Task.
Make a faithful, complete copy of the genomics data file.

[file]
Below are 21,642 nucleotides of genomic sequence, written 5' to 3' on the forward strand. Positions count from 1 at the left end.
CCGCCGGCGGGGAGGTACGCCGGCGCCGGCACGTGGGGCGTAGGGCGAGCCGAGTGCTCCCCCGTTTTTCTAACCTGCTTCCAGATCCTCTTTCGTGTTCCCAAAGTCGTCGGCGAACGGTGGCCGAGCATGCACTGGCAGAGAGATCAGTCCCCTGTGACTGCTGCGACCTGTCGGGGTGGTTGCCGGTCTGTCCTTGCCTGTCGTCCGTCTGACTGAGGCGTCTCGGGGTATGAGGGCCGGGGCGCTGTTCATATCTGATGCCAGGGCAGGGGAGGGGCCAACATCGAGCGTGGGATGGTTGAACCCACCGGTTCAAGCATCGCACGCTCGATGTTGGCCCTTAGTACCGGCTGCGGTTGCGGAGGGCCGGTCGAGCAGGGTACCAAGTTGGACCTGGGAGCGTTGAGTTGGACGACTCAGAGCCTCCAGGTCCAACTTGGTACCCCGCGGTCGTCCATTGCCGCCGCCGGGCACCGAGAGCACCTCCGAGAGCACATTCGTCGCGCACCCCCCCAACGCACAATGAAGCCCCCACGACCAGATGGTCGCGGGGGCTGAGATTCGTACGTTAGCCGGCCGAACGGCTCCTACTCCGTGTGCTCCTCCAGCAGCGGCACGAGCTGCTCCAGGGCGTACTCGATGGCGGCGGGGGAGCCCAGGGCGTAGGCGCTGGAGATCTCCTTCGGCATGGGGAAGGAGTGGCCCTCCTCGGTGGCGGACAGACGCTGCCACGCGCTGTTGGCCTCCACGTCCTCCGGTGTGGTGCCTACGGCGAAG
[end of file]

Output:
Below are 21,642 nucleotides of genomic sequence, written 5' to 3' on the forward strand. Positions count from 1 at the left end.
CCGCCGGCGGGGAGGTACGCCGGCGCCGGCACGTGGGGCGTAGGGCGAGCCGAGTGCTCCCCCGTTTTTCTAACCTGCTTCCAGATCCTCTTTCGTGTTCCCAAAGTCGTCGGCGAACGGTGGCCGAGCATGCACTGGCAGAGAGATCAGTCCCCTGTGACTGCTGCGACCTGTCGGGGTGGTTGCCGGTCTGTCCTTGCCTGTCGTCCGTCTGACTGAGGCGTCTCGGGGTATGAGGGCCGGGGCGCTGTTCATATCTGATGCCAGGGCAGGGGAGGGGCCAACATCGAGCGTGGGATGGTTGAACCCACCGGTTCAAGCATCGCACGCTCGATGTTGGCCCTTAGTACCGGCTGCGGTTGCGGAGGGCCGGTCGAGCAGGGTACCAAGTTGGACCTGGGAGCGTTGAGTTGGACGACTCAGAGCCTCCAGGTCCAACTTGGTACCCCGCGGTCGTCCATTGCCGCCGCCGGGCACCGAGAGCACCTCCGAGAGCACATTCGTCGCGCACCCCCCCAACGCACAATGAAGCCCCCACGACCAGATGGTCGCGGGGGCTGAGATTCGTACGTTAGCCGGCCGAACGGCTCCTACTCCGTGTGCTCCTCCAGCAGCGGCACGAGCTGCTCCAGGGCGTACTCGATGGCGGCGGGGGAGCCCAGGGCGTAGGCGCTGGAGATCTCCTTCGGCATGGGGAAGGAGTGGCCCTCCTCGGTGGCGGACAGACGCTGCCACGCGCTGTTGGCCTCCACGTCCTCCGGTGTGGTGCCTACGGCGAAG